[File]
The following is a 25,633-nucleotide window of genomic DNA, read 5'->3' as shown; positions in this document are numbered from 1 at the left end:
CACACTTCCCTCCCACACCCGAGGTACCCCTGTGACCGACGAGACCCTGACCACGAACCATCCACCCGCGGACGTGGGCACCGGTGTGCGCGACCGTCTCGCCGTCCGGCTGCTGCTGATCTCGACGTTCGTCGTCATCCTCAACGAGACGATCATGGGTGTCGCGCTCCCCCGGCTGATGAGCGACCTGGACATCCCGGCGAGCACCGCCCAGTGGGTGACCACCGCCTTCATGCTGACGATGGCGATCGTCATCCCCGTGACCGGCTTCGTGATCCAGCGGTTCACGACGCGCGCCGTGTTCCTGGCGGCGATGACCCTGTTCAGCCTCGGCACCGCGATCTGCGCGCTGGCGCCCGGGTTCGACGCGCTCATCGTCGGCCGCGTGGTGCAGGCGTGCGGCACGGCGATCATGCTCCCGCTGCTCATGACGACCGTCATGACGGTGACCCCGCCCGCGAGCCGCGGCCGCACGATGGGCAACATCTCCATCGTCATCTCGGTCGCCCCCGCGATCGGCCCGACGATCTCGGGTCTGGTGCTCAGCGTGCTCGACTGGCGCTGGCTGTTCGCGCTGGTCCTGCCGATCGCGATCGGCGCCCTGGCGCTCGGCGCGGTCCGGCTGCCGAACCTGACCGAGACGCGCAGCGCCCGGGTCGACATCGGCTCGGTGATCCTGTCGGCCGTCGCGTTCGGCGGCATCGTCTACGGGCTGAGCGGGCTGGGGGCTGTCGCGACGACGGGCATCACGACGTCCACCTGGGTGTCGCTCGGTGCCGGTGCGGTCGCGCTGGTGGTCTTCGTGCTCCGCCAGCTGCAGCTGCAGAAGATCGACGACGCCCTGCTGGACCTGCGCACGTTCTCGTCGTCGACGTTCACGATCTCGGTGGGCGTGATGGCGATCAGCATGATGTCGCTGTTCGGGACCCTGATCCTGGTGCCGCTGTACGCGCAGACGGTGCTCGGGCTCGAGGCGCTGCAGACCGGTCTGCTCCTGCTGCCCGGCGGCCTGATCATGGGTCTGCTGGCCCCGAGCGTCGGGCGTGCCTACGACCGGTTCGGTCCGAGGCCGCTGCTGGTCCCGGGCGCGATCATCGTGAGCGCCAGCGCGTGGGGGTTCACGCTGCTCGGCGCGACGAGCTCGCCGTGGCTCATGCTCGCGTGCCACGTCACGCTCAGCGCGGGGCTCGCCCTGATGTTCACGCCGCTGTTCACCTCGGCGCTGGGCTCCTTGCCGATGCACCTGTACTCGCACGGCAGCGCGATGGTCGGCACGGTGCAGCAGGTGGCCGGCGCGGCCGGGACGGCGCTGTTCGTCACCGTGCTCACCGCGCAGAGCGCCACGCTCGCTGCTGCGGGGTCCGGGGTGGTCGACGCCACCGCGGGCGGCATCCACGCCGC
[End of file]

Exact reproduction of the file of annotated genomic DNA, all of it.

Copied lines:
The following is a 25,633-nucleotide window of genomic DNA, read 5'->3' as shown; positions in this document are numbered from 1 at the left end:
CACACTTCCCTCCCACACCCGAGGTACCCCTGTGACCGACGAGACCCTGACCACGAACCATCCACCCGCGGACGTGGGCACCGGTGTGCGCGACCGTCTCGCCGTCCGGCTGCTGCTGATCTCGACGTTCGTCGTCATCCTCAACGAGACGATCATGGGTGTCGCGCTCCCCCGGCTGATGAGCGACCTGGACATCCCGGCGAGCACCGCCCAGTGGGTGACCACCGCCTTCATGCTGACGATGGCGATCGTCATCCCCGTGACCGGCTTCGTGATCCAGCGGTTCACGACGCGCGCCGTGTTCCTGGCGGCGATGACCCTGTTCAGCCTCGGCACCGCGATCTGCGCGCTGGCGCCCGGGTTCGACGCGCTCATCGTCGGCCGCGTGGTGCAGGCGTGCGGCACGGCGATCATGCTCCCGCTGCTCATGACGACCGTCATGACGGTGACCCCGCCCGCGAGCCGCGGCCGCACGATGGGCAACATCTCCATCGTCATCTCGGTCGCCCCCGCGATCGGCCCGACGATCTCGGGTCTGGTGCTCAGCGTGCTCGACTGGCGCTGGCTGTTCGCGCTGGTCCTGCCGATCGCGATCGGCGCCCTGGCGCTCGGCGCGGTCCGGCTGCCGAACCTGACCGAGACGCGCAGCGCCCGGGTCGACATCGGCTCGGTGATCCTGTCGGCCGTCGCGTTCGGCGGCATCGTCTACGGGCTGAGCGGGCTGGGGGCTGTCGCGACGACGGGCATCACGACGTCCACCTGGGTGTCGCTCGGTGCCGGTGCGGTCGCGCTGGTGGTCTTCGTGCTCCGCCAGCTGCAGCTGCAGAAGATCGACGACGCCCTGCTGGACCTGCGCACGTTCTCGTCGTCGACGTTCACGATCTCGGTGGGCGTGATGGCGATCAGCATGATGTCGCTGTTCGGGACCCTGATCCTGGTGCCGCTGTACGCGCAGACGGTGCTCGGGCTCGAGGCGCTGCAGACCGGTCTGCTCCTGCTGCCCGGCGGCCTGATCATGGGTCTGCTGGCCCCGAGCGTCGGGCGTGCCTACGACCGGTTCGGTCCGAGGCCGCTGCTGGTCCCGGGCGCGATCATCGTGAGCGCCAGCGCGTGGGGGTTCACGCTGCTCGGCGCGACGAGCTCGCCGTGGCTCATGCTCGCGTGCCACGTCACGCTCAGCGCGGGGCTCGCCCTGATGTTCACGCCGCTGTTCACCTCGGCGCTGGGCTCCTTGCCGATGCACCTGTACTCGCACGGCAGCGCGATGGTCGGCACGGTGCAGCAGGTGGCCGGCGCGGCCGGGACGGCGCTGTTCGTCACCGTGCTCACCGCGCAGAGCGCCACGCTCGCTGCTGCGGGGTCCGGGGTGGTCGACGCCACCGCGGGCGGCATCCACGCCGC